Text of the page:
work T”. Since in the reference state the gas is considered to be
ideal (it is an hypothetical reference state), we can write that
for the real gas

\mu = \mu ^\circ + RT\ln \frac

### Alternative methods for calculating fugacity

If we suppose that \Phi is constant between 0 and
P (assuming it is possible to do this approximation), we have

\frac = e^

Expanding in Taylor
series about 0,

\frac \approx 1 + \frac = 1 + \frac \left(
\right)P = 1 + \frac - 1 = \frac Finally, we get

f \approx \frac This formula allows us to
calculate quickly the fugacity of a real gas at P,T, given a value
for V (which could be determined using any equation
of state), if we suppose is constant between 0 and P.

We can also use generalized
charts for gases in order to find the fugacity coefficient for
a given reduced
temperature.

Fugacity could be considered a “corrected
pressure” for the real gas, but should never be used to replace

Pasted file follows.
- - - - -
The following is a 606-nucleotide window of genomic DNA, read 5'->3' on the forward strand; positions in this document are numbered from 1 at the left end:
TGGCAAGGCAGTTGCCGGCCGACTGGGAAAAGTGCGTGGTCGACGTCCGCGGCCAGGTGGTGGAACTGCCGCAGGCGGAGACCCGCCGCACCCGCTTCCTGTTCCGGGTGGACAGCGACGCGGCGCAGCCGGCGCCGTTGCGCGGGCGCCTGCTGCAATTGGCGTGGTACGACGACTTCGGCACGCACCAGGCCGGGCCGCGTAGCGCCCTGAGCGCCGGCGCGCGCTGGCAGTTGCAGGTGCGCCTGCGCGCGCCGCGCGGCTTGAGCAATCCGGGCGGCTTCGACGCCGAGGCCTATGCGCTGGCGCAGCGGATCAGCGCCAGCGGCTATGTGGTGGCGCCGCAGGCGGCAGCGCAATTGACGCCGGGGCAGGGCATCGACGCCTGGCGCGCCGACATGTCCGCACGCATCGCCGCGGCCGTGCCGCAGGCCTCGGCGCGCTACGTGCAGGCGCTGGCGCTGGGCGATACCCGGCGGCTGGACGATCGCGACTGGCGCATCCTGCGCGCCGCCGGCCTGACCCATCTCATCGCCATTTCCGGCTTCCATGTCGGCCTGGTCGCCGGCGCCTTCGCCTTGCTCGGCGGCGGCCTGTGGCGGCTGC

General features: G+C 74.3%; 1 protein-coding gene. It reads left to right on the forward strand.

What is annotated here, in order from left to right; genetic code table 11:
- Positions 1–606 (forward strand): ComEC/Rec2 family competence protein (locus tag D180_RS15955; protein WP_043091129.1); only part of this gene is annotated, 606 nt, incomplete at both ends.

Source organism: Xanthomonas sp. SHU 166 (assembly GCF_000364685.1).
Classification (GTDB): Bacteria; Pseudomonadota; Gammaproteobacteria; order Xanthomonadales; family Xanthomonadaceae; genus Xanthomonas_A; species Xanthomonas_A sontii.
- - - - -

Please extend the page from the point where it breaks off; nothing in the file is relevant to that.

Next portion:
pressure in equations of state (or any other equations for that
matter). That is, it is false to write expressions such as

fV = nRT

Fugacity is strictly a tool, conveniently defined
so that the chemical potential equation for a real gas turns out to
be similar to the equation for an ideal gas.

## References

## External links

- Lewis' 1908 paper (subscription required to view paper)

fugacity in German: Fugazität

fugacity in Spanish: Fugacidad

fugacity in Korean: 퓨개서티

fugacity in Italian: Fugacità

fugacity in Dutch: Fugaciteit

fugacity in Japanese: フガシティー

fugacity in Polish: Lotność (gaz)

fugacity in Slovak: Fugacita

fugacity in Swedish: Fugacitet